Android uses WebKit

Many of you have seen the announcement of the Android Mobile Platform (www.openhandsetalliance.com) followed by today’s release of the SDK (code.google.com/android). We (Android) were happy to highlight the use of the WebKit engine as the rendering core for Android’s browser. We have been working on our mobile implementation of WebKit for quite some time. A few changes that we made to WebKit, which make it more suitable for mobile devices, have been submitted to the Tip Of Tree prior to the release of the SDK. Two features we added are a two pass layout and frame flattening. The two pass layout renders the page without waiting for blocking elements, such as external CSS and external JavaScript, and then renders the page again with those resources have been downloaded to the mobile device. This allows the user to quickly see initial content on slow, low bandwidth networks. This change has already made its way into SVN, check out the WTF_USE_LOW_BANDWIDTH_DISPLAY flag. Frame flattening flattens web pages that use frames into what seems like one view. Presently this code only resides in the Android’s code base, though we plan to roll this into SVN. We have made some minor changes for timers and chunk size, which is clearly identified in SVN with the MOBILE flag.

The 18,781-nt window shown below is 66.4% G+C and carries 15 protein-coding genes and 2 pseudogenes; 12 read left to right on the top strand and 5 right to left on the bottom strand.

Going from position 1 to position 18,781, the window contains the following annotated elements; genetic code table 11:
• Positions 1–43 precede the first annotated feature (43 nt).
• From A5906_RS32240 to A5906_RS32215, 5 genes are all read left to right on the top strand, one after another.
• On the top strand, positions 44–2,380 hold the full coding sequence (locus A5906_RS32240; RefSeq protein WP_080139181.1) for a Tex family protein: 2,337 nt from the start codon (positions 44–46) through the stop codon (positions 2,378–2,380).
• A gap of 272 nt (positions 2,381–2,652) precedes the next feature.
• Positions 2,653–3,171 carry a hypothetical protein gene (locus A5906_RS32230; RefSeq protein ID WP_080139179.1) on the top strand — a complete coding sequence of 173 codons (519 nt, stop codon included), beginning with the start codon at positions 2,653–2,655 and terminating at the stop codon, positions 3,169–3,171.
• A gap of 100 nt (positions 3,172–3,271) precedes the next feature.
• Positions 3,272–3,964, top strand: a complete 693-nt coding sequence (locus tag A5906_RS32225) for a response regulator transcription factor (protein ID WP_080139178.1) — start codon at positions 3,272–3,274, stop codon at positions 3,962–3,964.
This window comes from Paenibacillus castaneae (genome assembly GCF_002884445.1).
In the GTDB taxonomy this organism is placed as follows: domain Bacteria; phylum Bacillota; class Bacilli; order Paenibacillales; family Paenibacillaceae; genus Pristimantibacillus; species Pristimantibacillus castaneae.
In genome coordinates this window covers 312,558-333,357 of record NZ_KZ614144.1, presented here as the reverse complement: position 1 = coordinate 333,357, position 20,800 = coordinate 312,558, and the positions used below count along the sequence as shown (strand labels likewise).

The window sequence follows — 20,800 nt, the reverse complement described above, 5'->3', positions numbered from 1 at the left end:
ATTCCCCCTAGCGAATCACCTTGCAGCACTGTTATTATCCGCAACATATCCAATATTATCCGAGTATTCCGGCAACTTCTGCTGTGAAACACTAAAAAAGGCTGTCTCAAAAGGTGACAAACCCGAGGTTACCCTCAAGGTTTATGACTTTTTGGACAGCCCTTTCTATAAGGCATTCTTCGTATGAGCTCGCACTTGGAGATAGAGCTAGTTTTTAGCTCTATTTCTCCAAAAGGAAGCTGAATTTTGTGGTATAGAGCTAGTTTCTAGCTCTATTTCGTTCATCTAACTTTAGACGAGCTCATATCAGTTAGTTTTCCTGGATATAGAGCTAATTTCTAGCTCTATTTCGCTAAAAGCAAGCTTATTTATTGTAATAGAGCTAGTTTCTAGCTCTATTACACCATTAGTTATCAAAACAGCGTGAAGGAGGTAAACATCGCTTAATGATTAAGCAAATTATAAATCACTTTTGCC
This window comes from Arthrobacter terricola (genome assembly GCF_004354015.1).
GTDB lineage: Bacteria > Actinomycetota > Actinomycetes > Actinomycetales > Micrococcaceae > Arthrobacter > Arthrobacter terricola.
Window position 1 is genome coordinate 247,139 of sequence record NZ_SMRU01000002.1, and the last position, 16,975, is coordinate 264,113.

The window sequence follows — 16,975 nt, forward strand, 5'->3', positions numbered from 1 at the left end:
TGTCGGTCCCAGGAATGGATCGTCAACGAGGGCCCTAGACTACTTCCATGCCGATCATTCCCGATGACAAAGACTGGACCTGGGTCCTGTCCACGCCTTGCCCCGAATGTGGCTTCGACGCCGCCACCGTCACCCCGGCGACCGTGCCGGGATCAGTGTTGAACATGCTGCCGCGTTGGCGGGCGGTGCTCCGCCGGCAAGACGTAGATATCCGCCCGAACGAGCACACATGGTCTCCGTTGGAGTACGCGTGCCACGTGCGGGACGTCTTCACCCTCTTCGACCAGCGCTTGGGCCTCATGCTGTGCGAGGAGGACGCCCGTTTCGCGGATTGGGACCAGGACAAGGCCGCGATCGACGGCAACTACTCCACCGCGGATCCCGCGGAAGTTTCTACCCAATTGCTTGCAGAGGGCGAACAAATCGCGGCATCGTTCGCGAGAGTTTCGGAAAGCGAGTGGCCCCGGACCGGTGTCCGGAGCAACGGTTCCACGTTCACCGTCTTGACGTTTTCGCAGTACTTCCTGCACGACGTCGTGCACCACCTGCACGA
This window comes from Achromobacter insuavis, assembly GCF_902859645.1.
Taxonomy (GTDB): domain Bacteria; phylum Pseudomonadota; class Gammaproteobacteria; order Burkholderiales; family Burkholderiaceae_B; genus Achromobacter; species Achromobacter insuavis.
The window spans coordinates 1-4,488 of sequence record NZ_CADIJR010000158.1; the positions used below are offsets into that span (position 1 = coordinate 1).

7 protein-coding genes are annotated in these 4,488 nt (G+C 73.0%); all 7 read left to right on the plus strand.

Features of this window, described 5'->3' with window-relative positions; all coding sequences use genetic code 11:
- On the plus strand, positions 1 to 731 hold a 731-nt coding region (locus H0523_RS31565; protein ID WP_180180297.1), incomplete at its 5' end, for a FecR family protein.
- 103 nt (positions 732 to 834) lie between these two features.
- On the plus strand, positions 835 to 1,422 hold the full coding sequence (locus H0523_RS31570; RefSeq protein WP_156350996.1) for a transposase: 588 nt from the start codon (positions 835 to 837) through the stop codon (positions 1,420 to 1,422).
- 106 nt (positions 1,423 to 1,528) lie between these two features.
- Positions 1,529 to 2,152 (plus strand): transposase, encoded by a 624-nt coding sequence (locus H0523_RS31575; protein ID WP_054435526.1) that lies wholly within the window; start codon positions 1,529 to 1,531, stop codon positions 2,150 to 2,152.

Another interesting change we made, which is not mobile specific, was to make the canvas tag platform independent. Again we are working on migrating this to SVN.

Most changes made to WebKit are clearly identified with a #ifdef ANDROID_[feature name]. Presently the WebKit code base is published as a tar ball here: http://code.google.com/p/android/downloads/list, though going forward we will work on moving all changes and improvements back to the WebKit SVN code base.

Please take a look at the SDK and let us know what you think. We would love to hear your comments on the browser implementation and/or any other elements of the Android Platform.